To identify differentially expressed genes during development, different developmental periods were first classified. Six age groups were used for subsequent analysis (Zhu et al., 2018). Rhesus macaque age groups (periods): E60, E80-E82, E110-E111, P0-P2, 7M-1Y, 2Y. Human age groups: 13PWC, 16-17PWC, 19-22PWC, 37PWC, 4M, 10m-1Y. Considering the possible difference between neocortical areas, the 11 neocortical areas were analyzed separately. Differential expression analysis of different neocortical areas was conducted as follows: (1) One-way analysis of variance (ANOVA) was used to identify DEGs in each neocortical area using age as a variable factor (Chambers and Hastie, 1992). In order to control for the rate of false discovery (FDR), the significant level (P) from the ANOVA test was corrected using the Benjamini-Hochberg procedure, and genes with FDR < 0.01 were considered significantly differentially expressed. (2) The remaining DEGs were screened with Tukey’s HSD test to calculate the differences between the two adjacent developmental periods in each neocortical area. DEGs with Tukey’s HSD test between two adjacent periods P < 0.01 were selected (Miller, 1981; Grego and John, 1997).
The overall differential expression analysis of the 11 neocortical areas was conducted as follows: (1) we performed ANOVA with age and neocortical area as the main factors. In order to control for the rate of false discovery (FDR), the significant level (P) from the ANOVA test on the age factor was corrected using the Benjamini-Hochberg procedure, and genes with FDR < 0.01 were considered temporally differentially expressed. The DEGs were then screened for Tukey’s HSD test and only age in the ANOVA results was used as a variable factor. Genes Tukey’s HSD test between two adjacent periods P < 0.01 were defined as temporal DEGs.
Functional Gene Enrichment Analysis
After identifying the differentially expressed genes that changed over time, we performed enrichment analyses of the biological functions that might be involved in regulation. Here, we used two methods of function enrichment: Gene Ontology Resource (Ashburner et al., 2000; Carbon et al., 2021) and KEGG enrichment analysis by ClusterProfiler (Yu et al., 2012). The P-value was corrected by the Benjamini-Hochberg method and pathways with adjusted P < 0.05 were regarded as enriched. The reference set for rhesus macaques in the ClusterProfiler package was used by default1.
Fitting the Gene Expression Trajectory Across Development
To estimate the change rate of expression, we fitted a Gaussian process model for each gene in each brain region to model the gene’s expression trajectory during development, using the R package Tempshift (Zhu et al., 2018). The expression value of each gene at 100 evenly spaced timepoints were calculated, and the differences between adjacent timepoints were then computed as the expression change rate. For all computations, the R-3.6.1 analysis software was used and all codes are available upon request.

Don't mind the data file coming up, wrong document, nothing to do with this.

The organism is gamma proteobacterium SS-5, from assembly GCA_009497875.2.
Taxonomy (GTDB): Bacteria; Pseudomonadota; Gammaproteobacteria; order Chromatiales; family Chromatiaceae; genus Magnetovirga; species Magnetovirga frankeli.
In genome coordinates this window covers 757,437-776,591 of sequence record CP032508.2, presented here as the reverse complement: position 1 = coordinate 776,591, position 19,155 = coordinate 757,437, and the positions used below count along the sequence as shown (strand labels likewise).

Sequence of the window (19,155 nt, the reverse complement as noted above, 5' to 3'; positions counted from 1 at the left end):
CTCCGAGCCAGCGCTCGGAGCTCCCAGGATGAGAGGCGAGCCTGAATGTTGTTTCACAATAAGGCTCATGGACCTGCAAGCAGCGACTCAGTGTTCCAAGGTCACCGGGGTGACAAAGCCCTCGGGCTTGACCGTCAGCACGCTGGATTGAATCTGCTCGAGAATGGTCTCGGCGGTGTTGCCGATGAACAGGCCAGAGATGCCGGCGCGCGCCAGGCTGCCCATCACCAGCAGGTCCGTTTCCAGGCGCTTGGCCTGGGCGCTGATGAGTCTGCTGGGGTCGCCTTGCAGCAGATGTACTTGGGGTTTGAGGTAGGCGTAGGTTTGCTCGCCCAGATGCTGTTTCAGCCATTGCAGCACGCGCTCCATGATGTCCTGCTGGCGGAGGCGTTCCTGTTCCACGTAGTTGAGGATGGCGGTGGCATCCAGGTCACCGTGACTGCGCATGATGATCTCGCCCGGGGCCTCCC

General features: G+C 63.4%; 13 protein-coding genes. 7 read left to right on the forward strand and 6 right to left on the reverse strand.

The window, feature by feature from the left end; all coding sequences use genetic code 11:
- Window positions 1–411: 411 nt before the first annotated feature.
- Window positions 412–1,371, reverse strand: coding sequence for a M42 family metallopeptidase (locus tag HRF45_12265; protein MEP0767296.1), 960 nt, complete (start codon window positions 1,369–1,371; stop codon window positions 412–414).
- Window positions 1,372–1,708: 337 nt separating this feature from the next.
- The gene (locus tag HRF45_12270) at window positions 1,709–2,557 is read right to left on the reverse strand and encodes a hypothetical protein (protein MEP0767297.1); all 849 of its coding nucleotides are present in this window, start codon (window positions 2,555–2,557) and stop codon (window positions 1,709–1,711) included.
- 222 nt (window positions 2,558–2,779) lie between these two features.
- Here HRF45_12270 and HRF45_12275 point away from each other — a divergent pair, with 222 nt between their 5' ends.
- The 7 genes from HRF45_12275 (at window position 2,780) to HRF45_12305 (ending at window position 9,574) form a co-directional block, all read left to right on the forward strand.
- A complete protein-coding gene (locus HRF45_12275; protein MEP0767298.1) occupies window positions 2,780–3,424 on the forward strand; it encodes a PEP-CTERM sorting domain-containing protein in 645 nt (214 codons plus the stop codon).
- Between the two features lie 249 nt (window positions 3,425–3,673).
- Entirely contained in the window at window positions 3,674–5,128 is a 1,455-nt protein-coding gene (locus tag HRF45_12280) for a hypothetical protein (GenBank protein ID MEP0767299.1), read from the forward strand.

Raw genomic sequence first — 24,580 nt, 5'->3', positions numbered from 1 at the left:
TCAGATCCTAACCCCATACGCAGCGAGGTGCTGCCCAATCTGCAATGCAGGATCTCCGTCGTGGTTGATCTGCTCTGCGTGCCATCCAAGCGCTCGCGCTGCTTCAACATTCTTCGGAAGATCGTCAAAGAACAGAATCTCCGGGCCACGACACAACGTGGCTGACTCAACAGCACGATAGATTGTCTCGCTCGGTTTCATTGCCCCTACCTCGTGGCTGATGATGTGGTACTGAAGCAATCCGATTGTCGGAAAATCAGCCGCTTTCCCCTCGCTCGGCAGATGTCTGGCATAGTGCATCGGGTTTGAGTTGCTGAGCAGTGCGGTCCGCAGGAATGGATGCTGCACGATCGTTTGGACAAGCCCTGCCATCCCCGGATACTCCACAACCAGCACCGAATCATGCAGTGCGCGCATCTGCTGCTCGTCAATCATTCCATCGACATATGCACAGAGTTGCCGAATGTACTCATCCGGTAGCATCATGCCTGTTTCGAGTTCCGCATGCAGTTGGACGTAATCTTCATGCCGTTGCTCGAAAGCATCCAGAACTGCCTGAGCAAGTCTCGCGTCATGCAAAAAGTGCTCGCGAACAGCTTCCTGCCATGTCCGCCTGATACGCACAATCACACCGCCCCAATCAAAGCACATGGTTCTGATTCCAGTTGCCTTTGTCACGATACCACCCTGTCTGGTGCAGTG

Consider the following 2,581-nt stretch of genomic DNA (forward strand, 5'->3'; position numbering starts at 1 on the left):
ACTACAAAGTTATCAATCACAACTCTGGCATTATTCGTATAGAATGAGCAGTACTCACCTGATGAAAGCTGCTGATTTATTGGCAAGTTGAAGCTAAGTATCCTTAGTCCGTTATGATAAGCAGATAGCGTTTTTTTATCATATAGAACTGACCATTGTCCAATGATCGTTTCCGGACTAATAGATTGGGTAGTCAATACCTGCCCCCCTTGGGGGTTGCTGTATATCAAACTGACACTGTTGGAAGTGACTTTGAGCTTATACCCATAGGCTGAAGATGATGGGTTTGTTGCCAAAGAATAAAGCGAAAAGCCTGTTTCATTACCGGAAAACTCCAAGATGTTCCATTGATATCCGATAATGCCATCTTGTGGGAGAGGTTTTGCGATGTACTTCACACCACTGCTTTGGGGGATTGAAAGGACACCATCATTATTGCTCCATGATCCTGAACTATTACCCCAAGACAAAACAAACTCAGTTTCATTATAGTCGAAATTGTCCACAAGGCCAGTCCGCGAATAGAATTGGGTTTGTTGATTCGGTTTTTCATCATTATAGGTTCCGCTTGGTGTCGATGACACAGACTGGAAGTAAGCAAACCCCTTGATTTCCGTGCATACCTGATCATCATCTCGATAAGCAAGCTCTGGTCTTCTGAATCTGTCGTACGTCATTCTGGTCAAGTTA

Data Availability Statement
The original contributions presented in the study are included in the article/Supplementary Material, further inquiries can be directed to the corresponding author/s.
G-ZW and YZ designed and supervised the project. WZ, WW, and MZ performed the bioinformatics analyses. WZ, G-ZW, CT, and YZ wrote the manuscript. All authors agreed on the final version of the manuscript.
This work was supported by grants to G-ZW from the National Natural Science Foundation of China (Grant No. 81827901), National Key R&D Program of China (Grant Nos. 2016YFC0901700 and 2016YFC1303100), Shanghai Municipal Science and Technology Major Project (Grant No. 2017SHZDZX01), Shanghai Municipal Science and Technology Major Project (No. 2018SHZDZX01), Key Laboratory of Computational Neuroscience and Brain-Inspired Intelligence (LCNBI), and ZJLab. This work was also supported by grants to YZ from the National Natural Science Foundation of China (Grant Nos. 31900476 and 82071259), Shanghai Municipal Science and Technology Major Project (2018SHZDZX01), and ZJLab.
Conflict of Interest
The authors declare that the research was conducted in the absence of any commercial or financial relationships that could be construed as a potential conflict of interest.
The Supplementary Material for this article can be found online at: https://www.frontiersin.org/articles/10.3389/fphys.2021.690540/full#supplementary-material
Supplementary Figure 1 | Upset plot of DEGs from the early brain development of macaque and human.
Supplementary Figure 2 | Volcano plot of DEGs from the early brain development of macaque and human.
Supplementary Figure 3 | Upset plot of organ-related developmental Dges.
Supplementary Figure 4 | Kegg pathways of DEGs in different brain regions in rhesus macaques. (A–I) represent top enriched functional categories in the developmental DEGs of Mfc, Dfc, Ofc, Vfc, A1C, S1C, Ipc, Itc, and Stc. Pathway terms were sorted from smallest to largest by p-value. Smaller p-values are indicated by darker red color. The size of the circle represents the number DEGs enriched and the x-axis represents the odd ratio.
Supplementary Table 1 | Detailed information of DEGs in 11 brain regions of early developmental peak of rhesus macaques.
Supplementary Table 2 | Detailed information of DEGs in six organs of early developmental peak of rhesus macaques.
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Keywords: brain development, peak regulation, perinatal development, macaque, developmental pattern
Citation: Zhang W, Wang W, Zhao M, Turck CW, Zhu Y and Wang G-Z (2021) Rapid Body-Wide Transcriptomic Turnover During Rhesus Macaque Perinatal Development. Front. Physiol. 12:690540. doi: 10.3389/fphys.2021.690540
Received: 03 April 2021; Accepted: 17 May 2021;
Published: 10 June 2021.
Edited by:Shangbin Chen, Huazhong University of Science and Technology, China
Reviewed by:Stefano Berto, University of Texas Southwestern Medical Center, United States
Wei-Hua Chen, Huazhong University of Science and Technology, China